We used the THIN database, which is a relatively new primary care medical records database in the UK. It comprises prospectively collected data from September 2002. Some practices had electronic medical records as early as 1987 and these data were also included in THIN. The validity of the THIN database was confirmed in a recent study replicating well-established associations and by comparing results with other primary care databases.18
Limitations of the study include possible misclassification since COPD is often misdiagnosed or miscoded in electronic medical records. COPD is a diagnosis based on spirometry, but these results are not always available from routine records. The study population is therefore likely to include patients with a false positive diagnosis of COPD. However, such misclassification of disease is likely to bias the study towards the null unless vaccination has a similar effect size in subjects without COPD. It is also possible that vaccination status misclassification may have occurred; however, this seems less likely. There may also be a channelling bias in this study (ie, patients at most risk of hospitalisation or death may be more likely to be vaccinated). If this had occurred, then vaccination would be expected to be associated with a worse outcome and an observed benefit would be more impressive of efficacy.
We attempted to adjust for this using confounding factors where recorded, but some bias due to unrecorded factors may remain. It may also be true that patients with good health behaviour may seek vaccination more frequently than those with poor heath behaviour. This healthy user effect may partly explain the present results. Also, the completeness of cause of death records appeared to vary substantially over the study period.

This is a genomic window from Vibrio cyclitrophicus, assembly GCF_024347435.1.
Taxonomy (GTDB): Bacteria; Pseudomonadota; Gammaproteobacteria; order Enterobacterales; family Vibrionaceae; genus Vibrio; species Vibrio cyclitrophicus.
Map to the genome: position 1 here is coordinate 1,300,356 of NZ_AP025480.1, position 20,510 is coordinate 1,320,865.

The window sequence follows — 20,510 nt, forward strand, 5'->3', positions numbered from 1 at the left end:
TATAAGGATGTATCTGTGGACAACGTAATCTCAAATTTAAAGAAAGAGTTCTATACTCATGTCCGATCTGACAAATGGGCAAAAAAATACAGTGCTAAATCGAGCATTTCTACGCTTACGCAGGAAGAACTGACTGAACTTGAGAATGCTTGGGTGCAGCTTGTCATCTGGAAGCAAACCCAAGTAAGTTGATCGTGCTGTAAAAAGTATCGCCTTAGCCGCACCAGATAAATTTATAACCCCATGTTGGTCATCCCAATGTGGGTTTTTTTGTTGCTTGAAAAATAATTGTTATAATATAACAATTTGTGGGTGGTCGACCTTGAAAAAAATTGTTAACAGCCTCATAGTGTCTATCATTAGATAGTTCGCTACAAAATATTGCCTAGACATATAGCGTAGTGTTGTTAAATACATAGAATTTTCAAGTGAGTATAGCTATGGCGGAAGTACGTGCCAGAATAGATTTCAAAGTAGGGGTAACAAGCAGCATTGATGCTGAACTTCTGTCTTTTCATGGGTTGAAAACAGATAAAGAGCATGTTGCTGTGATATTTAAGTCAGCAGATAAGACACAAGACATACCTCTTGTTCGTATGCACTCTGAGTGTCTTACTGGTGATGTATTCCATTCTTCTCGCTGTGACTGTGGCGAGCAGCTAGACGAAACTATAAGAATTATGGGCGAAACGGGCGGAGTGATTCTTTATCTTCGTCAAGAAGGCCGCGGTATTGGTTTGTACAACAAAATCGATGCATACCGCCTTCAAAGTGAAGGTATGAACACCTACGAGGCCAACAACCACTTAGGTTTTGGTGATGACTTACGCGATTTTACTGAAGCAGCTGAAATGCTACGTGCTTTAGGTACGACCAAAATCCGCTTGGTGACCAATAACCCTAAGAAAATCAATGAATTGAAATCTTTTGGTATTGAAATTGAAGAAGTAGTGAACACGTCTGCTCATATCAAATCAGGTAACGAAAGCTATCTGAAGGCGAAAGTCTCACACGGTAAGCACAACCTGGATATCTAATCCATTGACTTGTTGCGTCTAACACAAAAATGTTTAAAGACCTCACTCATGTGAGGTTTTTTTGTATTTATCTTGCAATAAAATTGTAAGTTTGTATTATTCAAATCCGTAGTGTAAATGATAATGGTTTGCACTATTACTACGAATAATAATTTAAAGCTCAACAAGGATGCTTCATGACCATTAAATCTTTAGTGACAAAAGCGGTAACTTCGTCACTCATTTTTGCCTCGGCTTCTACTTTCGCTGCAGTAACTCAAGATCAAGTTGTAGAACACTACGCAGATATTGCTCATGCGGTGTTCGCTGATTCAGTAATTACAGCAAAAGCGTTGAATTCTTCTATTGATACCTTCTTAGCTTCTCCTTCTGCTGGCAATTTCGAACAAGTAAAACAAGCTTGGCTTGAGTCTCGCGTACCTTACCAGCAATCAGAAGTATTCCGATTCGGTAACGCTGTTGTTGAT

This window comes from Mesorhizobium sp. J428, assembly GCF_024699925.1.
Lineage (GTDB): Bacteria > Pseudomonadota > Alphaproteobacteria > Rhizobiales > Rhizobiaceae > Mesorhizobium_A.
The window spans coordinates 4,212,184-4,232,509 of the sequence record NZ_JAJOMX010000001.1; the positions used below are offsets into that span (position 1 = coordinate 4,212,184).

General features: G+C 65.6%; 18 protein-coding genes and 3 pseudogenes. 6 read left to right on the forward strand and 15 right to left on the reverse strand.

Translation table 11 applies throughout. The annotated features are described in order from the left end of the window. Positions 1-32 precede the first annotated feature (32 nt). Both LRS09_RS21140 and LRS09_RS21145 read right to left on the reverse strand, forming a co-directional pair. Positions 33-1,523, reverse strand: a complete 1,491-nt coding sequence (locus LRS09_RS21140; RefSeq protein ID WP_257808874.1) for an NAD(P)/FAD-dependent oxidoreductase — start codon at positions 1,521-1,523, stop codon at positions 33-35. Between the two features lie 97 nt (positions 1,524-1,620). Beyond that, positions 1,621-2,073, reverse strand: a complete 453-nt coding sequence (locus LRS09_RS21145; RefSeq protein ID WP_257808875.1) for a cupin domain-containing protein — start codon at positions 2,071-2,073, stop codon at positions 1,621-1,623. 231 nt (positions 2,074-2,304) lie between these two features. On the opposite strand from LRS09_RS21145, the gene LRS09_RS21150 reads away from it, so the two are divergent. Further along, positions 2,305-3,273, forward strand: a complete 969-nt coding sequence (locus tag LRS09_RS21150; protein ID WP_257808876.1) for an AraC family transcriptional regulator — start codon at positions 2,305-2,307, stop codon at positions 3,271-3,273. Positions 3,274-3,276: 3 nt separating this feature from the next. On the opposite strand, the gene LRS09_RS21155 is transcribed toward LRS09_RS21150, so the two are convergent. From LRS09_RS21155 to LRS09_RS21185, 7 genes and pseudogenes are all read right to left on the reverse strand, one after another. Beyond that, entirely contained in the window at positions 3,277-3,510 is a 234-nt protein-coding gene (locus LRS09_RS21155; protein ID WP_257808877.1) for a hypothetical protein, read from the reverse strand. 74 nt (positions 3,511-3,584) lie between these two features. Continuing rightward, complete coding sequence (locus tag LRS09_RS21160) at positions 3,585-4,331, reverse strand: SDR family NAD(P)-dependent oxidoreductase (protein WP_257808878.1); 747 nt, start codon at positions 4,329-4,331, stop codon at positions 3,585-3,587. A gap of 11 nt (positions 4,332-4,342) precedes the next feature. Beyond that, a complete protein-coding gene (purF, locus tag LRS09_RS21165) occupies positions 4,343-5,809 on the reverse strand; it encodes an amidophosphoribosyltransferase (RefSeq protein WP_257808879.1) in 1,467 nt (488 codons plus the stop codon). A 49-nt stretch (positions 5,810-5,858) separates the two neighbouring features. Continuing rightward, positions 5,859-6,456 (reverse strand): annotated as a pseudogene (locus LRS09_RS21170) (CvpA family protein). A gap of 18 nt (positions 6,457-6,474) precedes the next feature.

It would have been ideal to adjust for years with an influenza epidemic as the protective effect would be expected to be greater but we did not have this information. However, we were able to identify years in which the influenza vaccine included all the strains of virus that were in circulation during the subsequent season, and mortality rates were lower in these years. Pneumococcal vaccination is thought to offer protection against bacterial septicaemia,19 but these data were not available.
Influenza vaccination was associated with a reduced risk of all-cause mortality in patients with COPD but pneumococcal vaccination was not, possibly due to the effect of unidentified confounding factors.
▸ Appendix 1 is published online only at http://thorax.bmj.com/content/vol64/issue7
Competing interests: SS has received funding from GlaxoSmithKline, AstraZeneca and Boehringer Ingelheim to attend meetings. He has been a consultant to GlaxoSmithKline. SM has been a paid consultant to Pfizer Inc. JHW has no conflicts of interest. TMM has been paid speaker’s fees or travel costs by Pfizer, Novartis, Servier and Takeda. His department has had research grants from GlaxoSmithKline, Aventis, Novartis, AstraZeneca, BMS, Boehringer Ingelheim, Pfizer and Novartis. TMM has been paid consulting fees by Pfizer, Novartis, Kaiser Permanante, Quintiles, Takeda, AstraZeneca, Sankyo Recordati and Speedel.